The UK has patiently been awaiting a verdict from their Members of Parliament regarding keeping or lowering the maximum bet allowed on fixed-odds-betting-machines.
Meanwhile, Labour party deputy leader Mr. Tom Watson has spoken up about the UK’s gambling problem with a very clear statement. He is not speaking from a place of moral issues, but instead a place of citizens’ health and quality of life.
Since 2005, the UK has had one of the most liberal, open-minded gambling markets in the entire world. The government issued an act that allowed this on purpose. The gaming industry claimed that their industry was no different than any other industry within the leisure spectrum. It is primarily safe, but some players are not able to stick to responsible gambling. The Labour accepted this claim and opened the industry to more freedom.
While this mentality opened up a door of liberty for consumers in the UK, it eventually took away that freedom because consumers got themselves into financial trouble. As the country also saw an increase in technological advancement, the gambling industry began to change. Consumers could gamble from their mobile phones, enabling them to risk a lot more money in a shorter amount of time.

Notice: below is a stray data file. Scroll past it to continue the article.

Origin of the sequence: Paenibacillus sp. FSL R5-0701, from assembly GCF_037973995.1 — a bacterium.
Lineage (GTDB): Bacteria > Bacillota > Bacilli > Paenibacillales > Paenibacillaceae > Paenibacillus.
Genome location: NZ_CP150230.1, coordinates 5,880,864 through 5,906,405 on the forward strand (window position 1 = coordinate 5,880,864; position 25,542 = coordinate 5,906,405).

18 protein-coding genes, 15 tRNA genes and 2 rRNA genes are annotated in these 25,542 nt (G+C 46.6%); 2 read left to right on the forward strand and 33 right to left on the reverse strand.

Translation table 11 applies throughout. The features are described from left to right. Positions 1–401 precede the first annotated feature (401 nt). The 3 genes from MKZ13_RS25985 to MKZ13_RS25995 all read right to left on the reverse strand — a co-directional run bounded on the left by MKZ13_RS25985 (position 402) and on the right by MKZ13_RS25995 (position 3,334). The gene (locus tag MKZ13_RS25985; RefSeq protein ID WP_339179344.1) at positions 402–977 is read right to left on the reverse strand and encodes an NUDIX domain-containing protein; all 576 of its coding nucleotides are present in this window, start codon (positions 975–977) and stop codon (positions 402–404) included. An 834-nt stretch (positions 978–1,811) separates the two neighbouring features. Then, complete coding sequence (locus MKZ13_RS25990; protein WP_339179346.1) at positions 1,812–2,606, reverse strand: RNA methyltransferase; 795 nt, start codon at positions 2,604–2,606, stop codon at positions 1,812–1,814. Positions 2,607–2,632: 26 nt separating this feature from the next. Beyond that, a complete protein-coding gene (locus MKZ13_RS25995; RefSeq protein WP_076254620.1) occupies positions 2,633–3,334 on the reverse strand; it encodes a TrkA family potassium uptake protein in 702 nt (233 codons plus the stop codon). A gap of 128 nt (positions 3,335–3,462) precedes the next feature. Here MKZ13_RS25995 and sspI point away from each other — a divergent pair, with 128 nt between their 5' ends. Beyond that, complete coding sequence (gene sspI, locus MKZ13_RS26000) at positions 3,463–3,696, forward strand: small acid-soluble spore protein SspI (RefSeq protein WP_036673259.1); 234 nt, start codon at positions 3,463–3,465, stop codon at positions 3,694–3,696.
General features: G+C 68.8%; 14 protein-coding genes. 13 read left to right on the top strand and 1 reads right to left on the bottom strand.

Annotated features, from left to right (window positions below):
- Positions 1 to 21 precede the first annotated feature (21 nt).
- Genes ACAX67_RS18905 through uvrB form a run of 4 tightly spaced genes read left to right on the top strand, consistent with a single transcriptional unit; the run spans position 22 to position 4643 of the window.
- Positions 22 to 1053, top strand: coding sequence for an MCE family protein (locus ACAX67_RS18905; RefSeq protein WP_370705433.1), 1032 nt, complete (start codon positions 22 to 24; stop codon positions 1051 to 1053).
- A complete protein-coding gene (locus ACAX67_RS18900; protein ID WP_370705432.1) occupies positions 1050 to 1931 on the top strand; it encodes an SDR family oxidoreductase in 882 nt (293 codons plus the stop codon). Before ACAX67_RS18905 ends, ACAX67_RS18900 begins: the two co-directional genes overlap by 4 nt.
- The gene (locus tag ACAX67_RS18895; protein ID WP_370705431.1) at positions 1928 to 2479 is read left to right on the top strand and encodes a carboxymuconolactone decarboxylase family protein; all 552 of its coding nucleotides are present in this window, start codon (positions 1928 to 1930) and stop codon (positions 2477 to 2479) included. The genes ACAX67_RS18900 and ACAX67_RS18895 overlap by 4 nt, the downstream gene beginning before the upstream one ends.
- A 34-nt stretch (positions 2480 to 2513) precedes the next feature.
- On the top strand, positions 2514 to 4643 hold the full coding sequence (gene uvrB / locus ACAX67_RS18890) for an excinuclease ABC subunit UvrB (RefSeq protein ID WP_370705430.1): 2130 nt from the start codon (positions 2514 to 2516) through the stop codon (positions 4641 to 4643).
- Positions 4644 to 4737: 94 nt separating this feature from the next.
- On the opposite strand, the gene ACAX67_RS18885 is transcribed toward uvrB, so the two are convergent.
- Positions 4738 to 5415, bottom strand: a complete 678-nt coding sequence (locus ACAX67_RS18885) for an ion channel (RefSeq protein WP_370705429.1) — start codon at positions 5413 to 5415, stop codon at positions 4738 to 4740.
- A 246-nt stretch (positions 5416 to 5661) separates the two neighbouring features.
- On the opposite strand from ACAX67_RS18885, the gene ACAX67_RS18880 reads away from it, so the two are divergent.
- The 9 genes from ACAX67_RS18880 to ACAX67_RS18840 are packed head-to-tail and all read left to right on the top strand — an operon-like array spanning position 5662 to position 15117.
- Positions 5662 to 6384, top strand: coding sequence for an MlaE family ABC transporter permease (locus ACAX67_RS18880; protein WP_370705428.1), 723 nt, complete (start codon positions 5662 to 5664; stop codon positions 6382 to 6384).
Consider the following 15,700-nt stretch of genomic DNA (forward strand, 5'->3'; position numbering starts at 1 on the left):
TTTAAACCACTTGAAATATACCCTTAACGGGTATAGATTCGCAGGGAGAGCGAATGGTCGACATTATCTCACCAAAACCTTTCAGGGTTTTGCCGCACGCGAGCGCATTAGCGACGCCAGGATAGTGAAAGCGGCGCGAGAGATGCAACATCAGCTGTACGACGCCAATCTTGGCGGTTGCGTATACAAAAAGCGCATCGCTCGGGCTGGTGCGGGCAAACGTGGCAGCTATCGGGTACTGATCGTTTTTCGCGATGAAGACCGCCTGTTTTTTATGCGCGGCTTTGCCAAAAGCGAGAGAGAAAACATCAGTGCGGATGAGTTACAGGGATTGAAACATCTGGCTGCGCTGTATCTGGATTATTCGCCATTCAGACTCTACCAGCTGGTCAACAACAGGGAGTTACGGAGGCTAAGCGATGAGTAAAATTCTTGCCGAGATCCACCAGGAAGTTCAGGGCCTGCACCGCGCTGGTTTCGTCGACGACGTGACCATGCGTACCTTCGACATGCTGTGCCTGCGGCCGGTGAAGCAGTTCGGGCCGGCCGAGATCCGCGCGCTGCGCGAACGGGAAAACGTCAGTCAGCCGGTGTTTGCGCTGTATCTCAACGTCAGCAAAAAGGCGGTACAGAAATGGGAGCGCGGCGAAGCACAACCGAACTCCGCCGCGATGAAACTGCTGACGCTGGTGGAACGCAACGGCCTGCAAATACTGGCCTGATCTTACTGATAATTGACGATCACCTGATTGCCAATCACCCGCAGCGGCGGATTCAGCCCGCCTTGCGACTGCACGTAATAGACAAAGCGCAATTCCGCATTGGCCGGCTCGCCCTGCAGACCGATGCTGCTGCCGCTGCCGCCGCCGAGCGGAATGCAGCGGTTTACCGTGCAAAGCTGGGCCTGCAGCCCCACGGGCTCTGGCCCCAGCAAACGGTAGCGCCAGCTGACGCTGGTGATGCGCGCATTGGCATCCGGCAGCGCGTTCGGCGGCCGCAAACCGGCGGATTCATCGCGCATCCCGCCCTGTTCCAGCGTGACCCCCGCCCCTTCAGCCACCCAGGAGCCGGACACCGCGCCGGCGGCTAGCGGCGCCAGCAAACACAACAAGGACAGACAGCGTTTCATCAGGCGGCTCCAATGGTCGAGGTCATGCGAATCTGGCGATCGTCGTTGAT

Roy Hattersley was the deputy leader of the Labour party. His grandfather massively struggled with gambling, and it eventually took over his life. Hattersley commented on the direction of the gaming industry saying, “Respect of the individual requires us to allow men and women to make their own mistakes. But in a civilised society, there is no freedom to exploit others and no freedom to destroy families.”
Watson does not want to restore policies that prohibit gambling entirely, but he does want to make it a healthier leisure activity for citizens of Britain because it is currently taking over too many peoples’ lives. He wants the UK to recognize obsessive gambling as an issue of Public Health.
He also wants to include the Department of Health on the issue, but they have shown no interest in participating. It will be interesting to see who jumps on board with Mr. Watson and who does not. The industry is looking at some changes, but how much change is the question.